Categories
photography

Spouting music into The Void

This tweet by Ron S. of Anode Records encapsulates well how it often feels to share your music online. For me it’s borderline embarrassing to announce to the world your own creative work. And the way it goes is that you build it up… and spend days (sometimes weeks) fussing over details and over-listening until you have pretty much no idea if it’s any good or not any more.

So after all that, and even though you primarily make music for your own enjoyment, it would seem a shame to just leave it on your own hard drive forever, never to be heard by anyone else. And if you’re me (which I am) then you know full well that it’s amateur dad-techno which probably has niche appeal to a handful of your also-40+ cohorts. But… well maybe those people would like to hear it. It would be great to get a bit of feedback too. Is it any good? Do you like some bits? Does this have any merit at all? So you send it privately to ten or so friends and family. Be honest, tell me if it sucks. Anything!

But you don’t hear back for a few days so whatever… out goes the Tweet and a Facebook post. May as well throw it out there.

But then still nothing. No interactions or responses. Awkward.

So you then worry that everyone thinks it’s so terrible that they don’t know what to say. So you look at the stats and, no, that seems not to be the case because because, well, twitter gives you tweet analytics:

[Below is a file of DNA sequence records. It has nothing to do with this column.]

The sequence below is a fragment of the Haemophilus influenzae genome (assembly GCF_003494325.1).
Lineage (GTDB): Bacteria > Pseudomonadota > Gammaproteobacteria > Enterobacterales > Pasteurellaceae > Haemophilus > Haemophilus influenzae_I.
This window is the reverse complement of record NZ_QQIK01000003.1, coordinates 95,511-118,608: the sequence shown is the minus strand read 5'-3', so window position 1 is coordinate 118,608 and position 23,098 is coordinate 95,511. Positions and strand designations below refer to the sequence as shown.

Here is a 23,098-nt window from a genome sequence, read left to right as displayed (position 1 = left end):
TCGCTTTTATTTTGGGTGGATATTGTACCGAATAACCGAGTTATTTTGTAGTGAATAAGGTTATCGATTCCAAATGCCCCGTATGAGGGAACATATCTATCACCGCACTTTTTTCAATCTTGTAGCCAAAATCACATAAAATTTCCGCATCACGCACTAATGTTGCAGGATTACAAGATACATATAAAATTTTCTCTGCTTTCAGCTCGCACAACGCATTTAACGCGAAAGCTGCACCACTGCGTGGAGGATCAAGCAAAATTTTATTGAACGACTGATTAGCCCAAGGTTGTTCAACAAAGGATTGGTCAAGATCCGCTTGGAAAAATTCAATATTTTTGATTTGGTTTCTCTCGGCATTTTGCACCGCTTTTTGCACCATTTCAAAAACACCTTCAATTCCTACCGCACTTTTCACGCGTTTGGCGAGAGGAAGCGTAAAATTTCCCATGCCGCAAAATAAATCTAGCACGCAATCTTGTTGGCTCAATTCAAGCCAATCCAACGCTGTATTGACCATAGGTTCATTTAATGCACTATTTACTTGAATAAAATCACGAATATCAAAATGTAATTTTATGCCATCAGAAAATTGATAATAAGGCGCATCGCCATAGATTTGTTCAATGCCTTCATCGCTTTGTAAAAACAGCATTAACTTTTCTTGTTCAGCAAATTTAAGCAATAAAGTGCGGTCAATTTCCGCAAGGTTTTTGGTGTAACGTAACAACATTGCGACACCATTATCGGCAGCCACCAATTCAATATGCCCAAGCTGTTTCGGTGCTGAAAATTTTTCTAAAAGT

• Impressions: 179
  • Likes: 1 (thanks bro)
  • Retweets: 1 (my other account)
  • Link clicks: 1

And Facebook:

  • 3 people reached
  • 0 engagements

So one person clicked through and listened to the track on SoundCloud. In 36 hours. The tweet is now well buried.

The reality seems to be that it’s pretty difficult to get people to hear what you’ve recorded. Is nobody interested in this sort of music any more? Or are they just busy? (probably this) Is it because there’s a zillion hours of free music uploaded every minute? Or is it the algorithm making it essentially hidden? (could be) Is social media just a bad way of sharing music unless you’re Calvin Harris with 12.6M followers?

If the problem was just that the music is crap I would expect a lot of clicks but no likes. But there are near zero clicks. Nobody is hearing it to begin with.

This, in part, led me to giving up for 18 months. What’s the point? But then I missed doing it and got quite low because I wasn’t doing anything creative in my life (work is mostly technical these days).

So it’s 2020 and I’m starting up again. And it’s not at the standard I would like yet. So the answer is to make more and more stuff. But then to be more selective. Fail lots and get better. I’ll continue to share it because why not. But like Ron, above, I won’t expect any of these tweets to blow up anytime soon.

p.s. Ron S’s Planet Z tracks are pretty great. And thanks to anyone who did spare a few minutes to listen to my new tracks (thanks Tom, Ben + Daniel!) And thanks Dad for buying a copy on Bandcamp 🙂

Categories
tech web

The trouble with Twitter

The Problem with Facebook is well explained in this video by science communicator Derek Muller. Basically they algorithmically filter your news feed in such a way that you probably won’t see most of what your friends post. This is contrary to what users expect to happen, but they are none the wiser because they don’t know about what they don’t see.

Of course it’s all about this button, the heart of Facebook’s business model:

boost_post